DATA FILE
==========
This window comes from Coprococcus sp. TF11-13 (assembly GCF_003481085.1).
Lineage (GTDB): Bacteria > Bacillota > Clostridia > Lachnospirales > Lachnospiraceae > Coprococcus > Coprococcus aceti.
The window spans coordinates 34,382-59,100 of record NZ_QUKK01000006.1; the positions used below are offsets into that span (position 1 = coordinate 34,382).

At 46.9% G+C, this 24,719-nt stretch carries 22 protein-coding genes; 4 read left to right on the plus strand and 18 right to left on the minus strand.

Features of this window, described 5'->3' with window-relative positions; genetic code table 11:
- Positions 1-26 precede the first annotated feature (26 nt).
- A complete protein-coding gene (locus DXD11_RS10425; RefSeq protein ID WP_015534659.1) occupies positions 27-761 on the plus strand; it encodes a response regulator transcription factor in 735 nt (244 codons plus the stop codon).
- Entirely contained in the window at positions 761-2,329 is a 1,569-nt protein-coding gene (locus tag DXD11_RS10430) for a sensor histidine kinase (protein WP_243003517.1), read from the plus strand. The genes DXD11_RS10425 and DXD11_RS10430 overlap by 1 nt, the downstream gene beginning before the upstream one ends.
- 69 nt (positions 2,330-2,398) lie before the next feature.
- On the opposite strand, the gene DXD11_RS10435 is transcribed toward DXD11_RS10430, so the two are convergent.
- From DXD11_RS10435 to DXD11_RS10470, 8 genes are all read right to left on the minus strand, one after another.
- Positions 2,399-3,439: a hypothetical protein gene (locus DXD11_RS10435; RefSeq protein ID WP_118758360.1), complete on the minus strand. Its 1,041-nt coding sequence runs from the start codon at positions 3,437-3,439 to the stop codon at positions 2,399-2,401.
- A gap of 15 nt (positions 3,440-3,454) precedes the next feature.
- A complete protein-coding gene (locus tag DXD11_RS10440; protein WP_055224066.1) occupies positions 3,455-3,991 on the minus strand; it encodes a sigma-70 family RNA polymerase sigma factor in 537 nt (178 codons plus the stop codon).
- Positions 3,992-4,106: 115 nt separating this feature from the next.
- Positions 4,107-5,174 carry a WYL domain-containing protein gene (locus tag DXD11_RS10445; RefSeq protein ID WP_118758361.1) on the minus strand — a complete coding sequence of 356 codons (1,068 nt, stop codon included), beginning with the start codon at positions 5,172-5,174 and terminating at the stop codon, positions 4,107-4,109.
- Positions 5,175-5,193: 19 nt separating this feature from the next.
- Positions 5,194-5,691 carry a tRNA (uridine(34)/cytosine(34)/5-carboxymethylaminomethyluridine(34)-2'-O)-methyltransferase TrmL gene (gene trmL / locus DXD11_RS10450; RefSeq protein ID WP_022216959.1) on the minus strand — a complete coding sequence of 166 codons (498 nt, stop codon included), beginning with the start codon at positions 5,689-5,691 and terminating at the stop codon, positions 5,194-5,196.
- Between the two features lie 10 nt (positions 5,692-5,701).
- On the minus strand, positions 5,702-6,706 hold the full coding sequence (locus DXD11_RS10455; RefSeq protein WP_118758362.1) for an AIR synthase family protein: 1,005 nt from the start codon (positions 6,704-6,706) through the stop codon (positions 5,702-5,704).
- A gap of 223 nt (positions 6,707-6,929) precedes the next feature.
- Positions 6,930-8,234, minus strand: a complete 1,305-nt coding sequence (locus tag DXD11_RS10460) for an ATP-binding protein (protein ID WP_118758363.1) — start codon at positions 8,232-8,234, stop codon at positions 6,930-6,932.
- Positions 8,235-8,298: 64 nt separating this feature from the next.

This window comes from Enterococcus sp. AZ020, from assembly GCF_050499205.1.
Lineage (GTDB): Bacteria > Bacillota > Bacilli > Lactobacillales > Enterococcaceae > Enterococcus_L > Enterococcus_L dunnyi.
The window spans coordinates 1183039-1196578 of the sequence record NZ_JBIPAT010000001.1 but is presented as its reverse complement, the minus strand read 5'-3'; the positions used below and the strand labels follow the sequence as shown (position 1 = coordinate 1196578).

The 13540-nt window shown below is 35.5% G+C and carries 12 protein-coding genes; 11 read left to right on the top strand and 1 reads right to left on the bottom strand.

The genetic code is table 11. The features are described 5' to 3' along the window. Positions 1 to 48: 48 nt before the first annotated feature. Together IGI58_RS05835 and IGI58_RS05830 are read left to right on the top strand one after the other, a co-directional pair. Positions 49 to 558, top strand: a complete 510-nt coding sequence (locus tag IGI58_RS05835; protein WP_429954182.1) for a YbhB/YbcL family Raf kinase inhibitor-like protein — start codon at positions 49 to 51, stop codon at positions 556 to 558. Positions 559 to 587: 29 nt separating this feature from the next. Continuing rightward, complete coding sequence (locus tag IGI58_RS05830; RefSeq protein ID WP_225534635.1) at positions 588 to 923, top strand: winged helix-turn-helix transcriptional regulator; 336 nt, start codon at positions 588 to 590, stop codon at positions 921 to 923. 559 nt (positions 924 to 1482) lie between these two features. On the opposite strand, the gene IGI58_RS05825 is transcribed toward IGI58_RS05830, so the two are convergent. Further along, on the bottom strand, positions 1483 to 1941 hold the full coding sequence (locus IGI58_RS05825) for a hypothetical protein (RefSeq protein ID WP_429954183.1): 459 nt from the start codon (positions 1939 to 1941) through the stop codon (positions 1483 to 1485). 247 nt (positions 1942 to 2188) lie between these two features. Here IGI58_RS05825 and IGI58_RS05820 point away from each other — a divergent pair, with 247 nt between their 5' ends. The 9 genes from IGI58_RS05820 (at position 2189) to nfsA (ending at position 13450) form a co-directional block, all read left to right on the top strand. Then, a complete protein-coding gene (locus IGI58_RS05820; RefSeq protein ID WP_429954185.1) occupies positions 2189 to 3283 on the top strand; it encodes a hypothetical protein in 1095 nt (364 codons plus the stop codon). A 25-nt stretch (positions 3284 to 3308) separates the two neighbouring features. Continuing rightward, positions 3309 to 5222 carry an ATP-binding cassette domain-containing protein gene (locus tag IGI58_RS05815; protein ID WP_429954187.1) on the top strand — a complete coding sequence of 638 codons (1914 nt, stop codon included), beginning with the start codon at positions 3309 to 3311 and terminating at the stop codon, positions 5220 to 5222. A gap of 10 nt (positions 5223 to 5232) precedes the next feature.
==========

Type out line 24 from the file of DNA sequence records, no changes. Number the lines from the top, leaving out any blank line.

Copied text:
This window comes from Enterococcus sp. AZ020, from assembly GCF_050499205.1.